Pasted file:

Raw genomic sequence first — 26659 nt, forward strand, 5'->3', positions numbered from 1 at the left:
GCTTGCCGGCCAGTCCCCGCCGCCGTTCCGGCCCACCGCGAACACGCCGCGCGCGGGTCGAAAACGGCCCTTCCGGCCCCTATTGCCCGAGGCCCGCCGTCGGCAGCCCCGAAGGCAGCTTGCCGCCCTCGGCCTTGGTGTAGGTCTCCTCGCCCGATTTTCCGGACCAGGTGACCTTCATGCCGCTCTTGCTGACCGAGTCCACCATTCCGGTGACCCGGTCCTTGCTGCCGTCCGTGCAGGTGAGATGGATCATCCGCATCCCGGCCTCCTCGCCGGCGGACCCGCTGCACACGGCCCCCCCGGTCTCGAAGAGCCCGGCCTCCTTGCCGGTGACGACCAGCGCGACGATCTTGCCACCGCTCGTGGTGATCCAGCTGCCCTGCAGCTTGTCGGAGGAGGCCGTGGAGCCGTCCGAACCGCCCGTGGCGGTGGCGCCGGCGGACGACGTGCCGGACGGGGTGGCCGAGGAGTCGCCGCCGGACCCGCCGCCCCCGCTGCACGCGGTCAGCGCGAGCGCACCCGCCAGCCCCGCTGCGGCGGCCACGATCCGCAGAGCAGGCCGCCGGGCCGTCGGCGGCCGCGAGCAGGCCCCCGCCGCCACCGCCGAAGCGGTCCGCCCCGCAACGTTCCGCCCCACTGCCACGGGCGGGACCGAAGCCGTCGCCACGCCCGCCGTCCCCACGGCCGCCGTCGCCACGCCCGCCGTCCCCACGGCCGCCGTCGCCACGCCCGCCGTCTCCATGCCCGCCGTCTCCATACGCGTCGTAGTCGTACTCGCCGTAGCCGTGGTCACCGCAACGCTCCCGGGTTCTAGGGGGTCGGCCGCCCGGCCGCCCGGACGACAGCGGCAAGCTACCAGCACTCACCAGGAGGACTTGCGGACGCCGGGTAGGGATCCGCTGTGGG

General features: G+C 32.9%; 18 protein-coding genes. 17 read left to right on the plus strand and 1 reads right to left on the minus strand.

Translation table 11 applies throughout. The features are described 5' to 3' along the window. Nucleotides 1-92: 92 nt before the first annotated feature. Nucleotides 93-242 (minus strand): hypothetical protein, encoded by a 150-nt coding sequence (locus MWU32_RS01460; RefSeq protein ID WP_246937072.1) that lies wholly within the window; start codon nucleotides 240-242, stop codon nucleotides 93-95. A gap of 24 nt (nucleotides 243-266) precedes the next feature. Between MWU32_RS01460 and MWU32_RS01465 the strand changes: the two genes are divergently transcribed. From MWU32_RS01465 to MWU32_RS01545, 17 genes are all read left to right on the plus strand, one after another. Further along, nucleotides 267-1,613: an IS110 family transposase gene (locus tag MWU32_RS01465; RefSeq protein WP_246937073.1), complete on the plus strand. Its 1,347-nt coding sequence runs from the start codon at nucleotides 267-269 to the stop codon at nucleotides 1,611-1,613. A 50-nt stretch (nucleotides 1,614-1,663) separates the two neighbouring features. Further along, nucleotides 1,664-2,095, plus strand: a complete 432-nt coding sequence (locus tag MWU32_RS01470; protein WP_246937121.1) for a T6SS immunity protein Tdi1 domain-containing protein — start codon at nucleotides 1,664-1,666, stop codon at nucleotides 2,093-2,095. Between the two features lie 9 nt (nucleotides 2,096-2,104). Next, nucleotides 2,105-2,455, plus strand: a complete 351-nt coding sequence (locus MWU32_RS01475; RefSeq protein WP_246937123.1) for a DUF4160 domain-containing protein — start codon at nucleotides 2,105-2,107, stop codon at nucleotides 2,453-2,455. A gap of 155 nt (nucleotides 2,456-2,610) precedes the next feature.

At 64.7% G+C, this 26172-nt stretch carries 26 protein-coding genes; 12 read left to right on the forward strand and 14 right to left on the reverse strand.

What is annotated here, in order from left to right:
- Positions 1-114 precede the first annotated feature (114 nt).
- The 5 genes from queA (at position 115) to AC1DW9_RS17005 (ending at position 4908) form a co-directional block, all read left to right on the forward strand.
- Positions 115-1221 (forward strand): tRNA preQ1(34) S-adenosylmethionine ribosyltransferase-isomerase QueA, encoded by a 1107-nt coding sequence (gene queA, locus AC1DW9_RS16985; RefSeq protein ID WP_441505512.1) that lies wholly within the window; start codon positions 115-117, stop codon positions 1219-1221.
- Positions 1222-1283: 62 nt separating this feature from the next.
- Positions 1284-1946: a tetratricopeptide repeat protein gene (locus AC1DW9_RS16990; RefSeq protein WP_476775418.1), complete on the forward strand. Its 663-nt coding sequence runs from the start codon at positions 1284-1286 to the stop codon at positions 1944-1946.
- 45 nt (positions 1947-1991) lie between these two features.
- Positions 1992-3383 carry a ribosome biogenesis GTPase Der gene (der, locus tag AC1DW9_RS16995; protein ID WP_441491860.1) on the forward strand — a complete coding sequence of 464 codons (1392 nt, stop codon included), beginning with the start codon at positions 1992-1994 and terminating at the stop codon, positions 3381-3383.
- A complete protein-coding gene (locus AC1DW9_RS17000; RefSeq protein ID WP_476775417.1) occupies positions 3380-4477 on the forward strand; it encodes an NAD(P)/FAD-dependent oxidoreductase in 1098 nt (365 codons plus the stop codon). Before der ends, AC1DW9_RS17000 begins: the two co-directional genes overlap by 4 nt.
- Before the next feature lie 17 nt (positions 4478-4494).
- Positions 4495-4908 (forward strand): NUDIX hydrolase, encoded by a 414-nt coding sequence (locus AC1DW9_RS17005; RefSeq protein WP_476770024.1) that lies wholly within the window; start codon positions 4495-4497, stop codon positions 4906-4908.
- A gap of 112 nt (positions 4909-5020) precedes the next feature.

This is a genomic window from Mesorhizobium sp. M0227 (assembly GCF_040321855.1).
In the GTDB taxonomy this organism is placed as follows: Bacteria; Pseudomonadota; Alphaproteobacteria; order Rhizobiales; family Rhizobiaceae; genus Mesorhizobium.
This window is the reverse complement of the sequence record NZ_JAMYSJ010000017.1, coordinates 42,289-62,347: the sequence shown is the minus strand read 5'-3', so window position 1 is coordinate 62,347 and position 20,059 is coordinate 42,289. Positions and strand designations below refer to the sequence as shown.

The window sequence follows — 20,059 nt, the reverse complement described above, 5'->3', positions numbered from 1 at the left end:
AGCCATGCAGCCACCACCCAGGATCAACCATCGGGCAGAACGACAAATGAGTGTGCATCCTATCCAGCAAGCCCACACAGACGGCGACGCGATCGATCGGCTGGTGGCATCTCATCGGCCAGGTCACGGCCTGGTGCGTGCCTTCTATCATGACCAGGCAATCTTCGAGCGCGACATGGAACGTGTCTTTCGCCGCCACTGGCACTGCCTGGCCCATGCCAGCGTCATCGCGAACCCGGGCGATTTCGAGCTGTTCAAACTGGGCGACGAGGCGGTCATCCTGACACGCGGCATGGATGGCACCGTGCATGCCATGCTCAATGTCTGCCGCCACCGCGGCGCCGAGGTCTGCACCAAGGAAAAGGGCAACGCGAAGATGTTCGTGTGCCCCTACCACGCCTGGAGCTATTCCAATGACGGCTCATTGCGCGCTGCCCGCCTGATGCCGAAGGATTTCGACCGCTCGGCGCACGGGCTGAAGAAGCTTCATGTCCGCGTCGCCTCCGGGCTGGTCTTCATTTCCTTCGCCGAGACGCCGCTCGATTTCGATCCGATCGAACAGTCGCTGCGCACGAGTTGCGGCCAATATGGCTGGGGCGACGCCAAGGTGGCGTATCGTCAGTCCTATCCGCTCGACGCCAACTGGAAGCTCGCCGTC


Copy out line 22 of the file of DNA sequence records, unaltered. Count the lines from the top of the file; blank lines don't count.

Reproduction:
AGCCATGCAGCCACCACCCAGGATCAACCATCGGGCAGAACGACAAATGAGTGTGCATCCTATCCAGCAAGCCCACACAGACGGCGACGCGATCGATCGGCTGGTGGCATCTCATCGGCCAGGTCACGGCCTGGTGCGTGCCTTCTATCATGACCAGGCAATCTTCGAGCGCGACATGGAACGTGTCTTTCGCCGCCACTGGCACTGCCTGGCCCATGCCAGCGTCATCGCGAACCCGGGCGATTTCGAGCTGTTCAAACTGGGCGACGAGGCGGTCATCCTGACACGCGGCATGGATGGCACCGTGCATGCCATGCTCAATGTCTGCCGCCACCGCGGCGCCGAGGTCTGCACCAAGGAAAAGGGCAACGCGAAGATGTTCGTGTGCCCCTACCACGCCTGGAGCTATTCCAATGACGGCTCATTGCGCGCTGCCCGCCTGATGCCGAAGGATTTCGACCGCTCGGCGCACGGGCTGAAGAAGCTTCATGTCCGCGTCGCCTCCGGGCTGGTCTTCATTTCCTTCGCCGAGACGCCGCTCGATTTCGATCCGATCGAACAGTCGCTGCGCACGAGTTGCGGCCAATATGGCTGGGGCGACGCCAAGGTGGCGTATCGTCAGTCCTATCCGCTCGACGCCAACTGGAAGCTCGCCGTC